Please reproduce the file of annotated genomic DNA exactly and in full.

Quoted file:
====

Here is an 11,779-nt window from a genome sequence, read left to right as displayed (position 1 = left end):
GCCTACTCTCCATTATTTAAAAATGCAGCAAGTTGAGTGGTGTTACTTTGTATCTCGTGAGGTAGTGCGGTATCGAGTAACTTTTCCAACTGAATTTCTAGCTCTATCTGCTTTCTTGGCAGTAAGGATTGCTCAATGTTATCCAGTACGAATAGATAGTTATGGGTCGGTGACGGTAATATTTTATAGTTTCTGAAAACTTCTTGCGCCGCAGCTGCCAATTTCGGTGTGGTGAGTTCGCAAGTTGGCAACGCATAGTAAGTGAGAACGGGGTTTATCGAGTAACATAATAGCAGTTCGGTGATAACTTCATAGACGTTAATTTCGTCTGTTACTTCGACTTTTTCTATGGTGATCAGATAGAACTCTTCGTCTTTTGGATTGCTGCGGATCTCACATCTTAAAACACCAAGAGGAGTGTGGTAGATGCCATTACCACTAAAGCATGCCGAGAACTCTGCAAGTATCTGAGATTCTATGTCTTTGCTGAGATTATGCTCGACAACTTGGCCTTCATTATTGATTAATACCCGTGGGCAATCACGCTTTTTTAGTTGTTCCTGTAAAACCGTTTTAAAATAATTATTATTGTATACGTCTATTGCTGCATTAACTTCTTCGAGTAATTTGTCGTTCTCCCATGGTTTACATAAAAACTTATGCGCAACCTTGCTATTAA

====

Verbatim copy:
Here is an 11,779-nt window from a genome sequence, read left to right as displayed (position 1 = left end):
GCCTACTCTCCATTATTTAAAAATGCAGCAAGTTGAGTGGTGTTACTTTGTATCTCGTGAGGTAGTGCGGTATCGAGTAACTTTTCCAACTGAATTTCTAGCTCTATCTGCTTTCTTGGCAGTAAGGATTGCTCAATGTTATCCAGTACGAATAGATAGTTATGGGTCGGTGACGGTAATATTTTATAGTTTCTGAAAACTTCTTGCGCCGCAGCTGCCAATTTCGGTGTGGTGAGTTCGCAAGTTGGCAACGCATAGTAAGTGAGAACGGGGTTTATCGAGTAACATAATAGCAGTTCGGTGATAACTTCATAGACGTTAATTTCGTCTGTTACTTCGACTTTTTCTATGGTGATCAGATAGAACTCTTCGTCTTTTGGATTGCTGCGGATCTCACATCTTAAAACACCAAGAGGAGTGTGGTAGATGCCATTACCACTAAAGCATGCCGAGAACTCTGCAAGTATCTGAGATTCTATGTCTTTGCTGAGATTATGCTCGACAACTTGGCCTTCATTATTGATTAATACCCGTGGGCAATCACGCTTTTTTAGTTGTTCCTGTAAAACCGTTTTAAAATAATTATTATTGTATACGTCTATTGCTGCATTAACTTCTTCGAGTAATTTGTCGTTCTCCCATGGTTTACATAAAAACTTATGCGCAACCTTGCTATTAA